This week’s TIME cover story (available to subscribers here) asks a simple question with a complicated answer. Sophisticated DNA testing is allowing parents to learn more about the health of their children than ever before, but how much do we really want to know? Doctors are starting to use genome sequencing, which scans a person’s entire genetic code, to map the DNA of children, with the hope of catching diseases early and offering targeted treatments. But the tests can also detect mutations for diseases that may not develop for decades, if at all. Think about it for a minute: would you want to know if your toddler has an increased risk of getting cancer?
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I’ve spent the last few months looking into the promises and pitfalls of sequencing children’s genomes, reporting that turned into a five-part series on TIME.com and this week’s cover story. One of the moms who shared her experience with me is Laurie Hunter, a high school English teacher in New Jersey. A mother of three, Hunter described how a DNA test administered to figure out what was stunting her oldest daughter’s development ended not with an answer but with unnerving information that both she and Amanda, who is 14, are missing seven genes — one of which increases their risk of developing a rare type of tumor.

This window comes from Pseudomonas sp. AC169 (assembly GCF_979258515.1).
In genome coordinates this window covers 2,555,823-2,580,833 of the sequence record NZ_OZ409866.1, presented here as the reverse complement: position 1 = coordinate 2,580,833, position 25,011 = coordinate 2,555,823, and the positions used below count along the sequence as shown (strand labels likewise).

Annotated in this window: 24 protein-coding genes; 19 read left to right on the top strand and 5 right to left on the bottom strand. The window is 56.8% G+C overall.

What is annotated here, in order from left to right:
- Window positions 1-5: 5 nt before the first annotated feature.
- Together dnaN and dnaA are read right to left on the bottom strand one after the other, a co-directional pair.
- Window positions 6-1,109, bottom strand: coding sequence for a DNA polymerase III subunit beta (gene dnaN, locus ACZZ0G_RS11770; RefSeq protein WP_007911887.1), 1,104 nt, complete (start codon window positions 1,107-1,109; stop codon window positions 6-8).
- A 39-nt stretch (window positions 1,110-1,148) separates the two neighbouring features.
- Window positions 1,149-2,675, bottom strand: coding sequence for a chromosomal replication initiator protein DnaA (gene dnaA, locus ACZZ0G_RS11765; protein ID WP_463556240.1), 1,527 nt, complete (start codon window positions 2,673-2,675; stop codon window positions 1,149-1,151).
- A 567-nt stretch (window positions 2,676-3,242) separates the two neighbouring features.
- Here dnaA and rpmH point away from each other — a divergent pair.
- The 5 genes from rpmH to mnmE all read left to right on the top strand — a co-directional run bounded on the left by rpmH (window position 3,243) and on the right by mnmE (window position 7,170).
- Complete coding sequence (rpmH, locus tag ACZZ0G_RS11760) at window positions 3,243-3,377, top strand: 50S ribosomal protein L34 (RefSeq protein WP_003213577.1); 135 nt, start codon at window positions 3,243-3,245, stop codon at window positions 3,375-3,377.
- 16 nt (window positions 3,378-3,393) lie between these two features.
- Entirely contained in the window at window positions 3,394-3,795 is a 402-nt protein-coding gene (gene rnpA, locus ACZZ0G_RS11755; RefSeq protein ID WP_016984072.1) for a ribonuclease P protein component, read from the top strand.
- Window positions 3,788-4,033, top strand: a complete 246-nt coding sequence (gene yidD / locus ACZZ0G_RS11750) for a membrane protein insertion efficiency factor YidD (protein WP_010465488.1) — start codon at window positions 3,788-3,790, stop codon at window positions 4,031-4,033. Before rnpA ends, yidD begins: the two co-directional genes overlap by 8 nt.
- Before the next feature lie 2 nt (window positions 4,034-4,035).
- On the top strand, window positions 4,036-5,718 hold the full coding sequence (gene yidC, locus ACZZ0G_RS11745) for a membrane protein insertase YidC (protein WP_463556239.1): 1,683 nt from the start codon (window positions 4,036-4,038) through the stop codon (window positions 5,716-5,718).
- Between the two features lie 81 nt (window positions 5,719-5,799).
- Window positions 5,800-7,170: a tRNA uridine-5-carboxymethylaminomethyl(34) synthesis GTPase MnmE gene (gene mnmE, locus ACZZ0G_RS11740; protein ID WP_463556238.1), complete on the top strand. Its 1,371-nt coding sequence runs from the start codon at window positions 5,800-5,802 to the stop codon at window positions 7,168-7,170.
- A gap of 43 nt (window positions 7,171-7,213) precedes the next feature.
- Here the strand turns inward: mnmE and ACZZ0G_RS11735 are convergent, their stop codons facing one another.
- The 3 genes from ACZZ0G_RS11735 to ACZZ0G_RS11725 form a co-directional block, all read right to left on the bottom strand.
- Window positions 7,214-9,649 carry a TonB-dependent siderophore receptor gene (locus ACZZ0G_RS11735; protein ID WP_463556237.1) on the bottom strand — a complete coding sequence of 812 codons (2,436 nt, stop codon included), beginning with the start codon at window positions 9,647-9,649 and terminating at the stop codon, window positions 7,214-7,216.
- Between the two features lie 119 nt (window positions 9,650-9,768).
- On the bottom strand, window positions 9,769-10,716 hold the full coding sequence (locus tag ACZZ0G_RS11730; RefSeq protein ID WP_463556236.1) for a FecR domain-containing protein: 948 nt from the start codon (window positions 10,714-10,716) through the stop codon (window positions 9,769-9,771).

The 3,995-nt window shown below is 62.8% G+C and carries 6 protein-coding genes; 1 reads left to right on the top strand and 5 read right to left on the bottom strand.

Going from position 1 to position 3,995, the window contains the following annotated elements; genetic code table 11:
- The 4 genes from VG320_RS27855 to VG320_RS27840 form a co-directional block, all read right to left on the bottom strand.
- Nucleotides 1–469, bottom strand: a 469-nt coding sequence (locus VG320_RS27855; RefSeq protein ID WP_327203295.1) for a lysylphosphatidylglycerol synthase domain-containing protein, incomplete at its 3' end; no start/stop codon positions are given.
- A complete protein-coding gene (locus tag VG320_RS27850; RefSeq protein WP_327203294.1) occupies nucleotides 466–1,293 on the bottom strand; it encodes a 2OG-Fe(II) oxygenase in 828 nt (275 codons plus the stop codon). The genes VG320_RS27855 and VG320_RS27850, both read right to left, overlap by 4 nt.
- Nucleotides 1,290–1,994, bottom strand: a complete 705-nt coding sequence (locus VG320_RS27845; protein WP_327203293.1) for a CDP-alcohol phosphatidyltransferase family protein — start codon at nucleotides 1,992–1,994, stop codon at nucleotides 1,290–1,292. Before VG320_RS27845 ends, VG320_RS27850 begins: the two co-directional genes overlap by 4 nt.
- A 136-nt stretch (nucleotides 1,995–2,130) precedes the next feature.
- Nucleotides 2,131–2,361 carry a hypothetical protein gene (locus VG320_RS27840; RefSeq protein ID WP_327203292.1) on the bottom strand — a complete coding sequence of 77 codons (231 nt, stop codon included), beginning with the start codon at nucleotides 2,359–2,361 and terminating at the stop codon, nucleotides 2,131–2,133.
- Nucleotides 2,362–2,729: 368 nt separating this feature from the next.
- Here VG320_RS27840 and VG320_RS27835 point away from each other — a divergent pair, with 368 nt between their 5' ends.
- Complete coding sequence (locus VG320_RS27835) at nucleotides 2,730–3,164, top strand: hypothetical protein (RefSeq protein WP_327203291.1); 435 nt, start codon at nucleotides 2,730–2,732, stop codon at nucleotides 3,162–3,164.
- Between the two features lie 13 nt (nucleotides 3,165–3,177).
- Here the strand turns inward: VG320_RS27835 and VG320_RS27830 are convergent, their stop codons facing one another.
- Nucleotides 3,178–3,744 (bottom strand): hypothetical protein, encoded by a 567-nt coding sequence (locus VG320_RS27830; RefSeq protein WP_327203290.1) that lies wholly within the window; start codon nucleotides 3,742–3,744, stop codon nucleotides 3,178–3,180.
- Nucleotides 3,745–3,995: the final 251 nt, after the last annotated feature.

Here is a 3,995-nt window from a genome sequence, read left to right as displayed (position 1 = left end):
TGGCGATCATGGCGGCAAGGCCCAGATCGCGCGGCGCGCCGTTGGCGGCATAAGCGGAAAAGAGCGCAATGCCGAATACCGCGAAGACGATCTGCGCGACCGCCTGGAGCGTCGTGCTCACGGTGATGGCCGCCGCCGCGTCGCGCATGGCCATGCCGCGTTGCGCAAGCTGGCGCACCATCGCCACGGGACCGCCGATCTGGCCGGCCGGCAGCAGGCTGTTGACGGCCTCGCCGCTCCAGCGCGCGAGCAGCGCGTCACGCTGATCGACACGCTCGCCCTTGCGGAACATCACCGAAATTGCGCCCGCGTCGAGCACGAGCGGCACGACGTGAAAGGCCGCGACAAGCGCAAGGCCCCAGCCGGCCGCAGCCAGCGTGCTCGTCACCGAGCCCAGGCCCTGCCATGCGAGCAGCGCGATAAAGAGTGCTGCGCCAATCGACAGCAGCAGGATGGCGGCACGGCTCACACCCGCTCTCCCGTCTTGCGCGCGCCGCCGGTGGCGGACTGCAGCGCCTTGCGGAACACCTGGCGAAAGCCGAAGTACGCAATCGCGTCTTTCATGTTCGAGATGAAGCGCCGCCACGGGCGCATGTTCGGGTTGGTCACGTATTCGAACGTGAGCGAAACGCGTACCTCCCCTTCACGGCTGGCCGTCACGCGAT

Her experience highlights the challenges of the latest genetic tests. As they become more widely available, growing numbers of people will have to decide how much they want to know about the secrets within their genes. Some genetic typos cause disease; some don’t. And in between is a vast gray area where scientists just don’t know what the changes mean.
It’s the nature of parenthood to think big thoughts about what the future holds for your children. But moms and dads haven’t typically spent much time musing about the genetic tendencies that can increase their kids’ risk of developing everything from Alzheimer’s to obesity.
Part of this week’s cover story looks at the debate within the medical community over how much information doctors should share with patients. Would you want to know all of your child’s future health risks, even if they point to conditions that wouldn’t develop for decades and have no effective prevention strategy, let alone cure? Let us know: if it’s your baby, would you want to know his or her future?
MORE: Scientists Decode an Unborn Baby’s DNA. Is It Cause for Celebration — or Alarm?